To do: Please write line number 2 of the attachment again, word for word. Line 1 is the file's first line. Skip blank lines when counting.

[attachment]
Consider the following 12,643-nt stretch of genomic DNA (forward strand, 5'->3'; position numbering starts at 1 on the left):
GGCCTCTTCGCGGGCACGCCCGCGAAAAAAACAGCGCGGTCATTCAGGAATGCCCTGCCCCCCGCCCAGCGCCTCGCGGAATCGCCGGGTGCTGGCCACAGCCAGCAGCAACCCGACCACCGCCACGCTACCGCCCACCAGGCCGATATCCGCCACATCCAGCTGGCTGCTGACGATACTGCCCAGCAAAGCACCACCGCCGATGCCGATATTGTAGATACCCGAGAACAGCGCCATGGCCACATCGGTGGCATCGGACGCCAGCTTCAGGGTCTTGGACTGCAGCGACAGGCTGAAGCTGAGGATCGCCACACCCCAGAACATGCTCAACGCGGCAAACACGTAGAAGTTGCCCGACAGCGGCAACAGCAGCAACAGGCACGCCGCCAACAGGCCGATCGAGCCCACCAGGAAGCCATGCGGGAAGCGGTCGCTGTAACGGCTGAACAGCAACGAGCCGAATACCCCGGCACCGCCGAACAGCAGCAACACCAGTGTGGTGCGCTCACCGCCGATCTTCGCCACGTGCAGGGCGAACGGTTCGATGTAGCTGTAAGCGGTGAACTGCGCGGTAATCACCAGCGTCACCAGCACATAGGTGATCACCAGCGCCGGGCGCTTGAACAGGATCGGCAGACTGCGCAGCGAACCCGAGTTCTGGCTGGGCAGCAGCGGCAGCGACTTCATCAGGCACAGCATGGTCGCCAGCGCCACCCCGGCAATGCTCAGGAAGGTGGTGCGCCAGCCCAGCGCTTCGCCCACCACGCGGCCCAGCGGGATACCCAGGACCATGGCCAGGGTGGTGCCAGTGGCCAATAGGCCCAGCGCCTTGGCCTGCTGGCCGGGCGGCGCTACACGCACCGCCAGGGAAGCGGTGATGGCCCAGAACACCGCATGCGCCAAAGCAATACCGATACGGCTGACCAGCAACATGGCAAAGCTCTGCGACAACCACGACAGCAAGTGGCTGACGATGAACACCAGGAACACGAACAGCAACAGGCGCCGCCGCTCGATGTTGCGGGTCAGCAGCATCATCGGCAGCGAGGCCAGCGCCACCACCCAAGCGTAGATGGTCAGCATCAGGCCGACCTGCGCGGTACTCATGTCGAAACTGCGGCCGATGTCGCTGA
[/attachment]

GGCCTCTTCGCGGGCACGCCCGCGAAAAAAACAGCGCGGTCATTCAGGAATGCCCTGCCCCCCGCCCAGCGCCTCGCGGAATCGCCGGGTGCTGGCCACAGCCAGCAGCAACCCGACCACCGCCACGCTACCGCCCACCAGGCCGATATCCGCCACATCCAGCTGGCTGCTGACGATACTGCCCAGCAAAGCACCACCGCCGATGCCGATATTGTAGATACCCGAGAACAGCGCCATGGCCACATCGGTGGCATCGGACGCCAGCTTCAGGGTCTTGGACTGCAGCGACAGGCTGAAGCTGAGGATCGCCACACCCCAGAACATGCTCAACGCGGCAAACACGTAGAAGTTGCCCGACAGCGGCAACAGCAGCAACAGGCACGCCGCCAACAGGCCGATCGAGCCCACCAGGAAGCCATGCGGGAAGCGGTCGCTGTAACGGCTGAACAGCAACGAGCCGAATACCCCGGCACCGCCGAACAGCAGCAACACCAGTGTGGTGCGCTCACCGCCGATCTTCGCCACGTGCAGGGCGAACGGTTCGATGTAGCTGTAAGCGGTGAACTGCGCGGTAATCACCAGCGTCACCAGCACATAGGTGATCACCAGCGCCGGGCGCTTGAACAGGATCGGCAGACTGCGCAGCGAACCCGAGTTCTGGCTGGGCAGCAGCGGCAGCGACTTCATCAGGCACAGCATGGTCGCCAGCGCCACCCCGGCAATGCTCAGGAAGGTGGTGCGCCAGCCCAGCGCTTCGCCCACCACGCGGCCCAGCGGGATACCCAGGACCATGGCCAGGGTGGTGCCAGTGGCCAATAGGCCCAGCGCCTTGGCCTGCTGGCCGGGCGGCGCTACACGCACCGCCAGGGAAGCGGTGATGGCCCAGAACACCGCATGCGCCAAAGCAATACCGATACGGCTGACCAGCAACATGGCAAAGCTCTGCGACAACCACGACAGCAAGTGGCTGACGATGAACACCAGGAACACGAACAGCAACAGGCGCCGCCGCTCGATGTTGCGGGTCAGCAGCATCATCGGCAGCGAGGCCAGCGCCACCACCCAAGCGTAGATGGTCAGCATCAGGCCGACCTGCGCGGTACTCATGTCGAAACTGCGGCCGATGTCGCTGA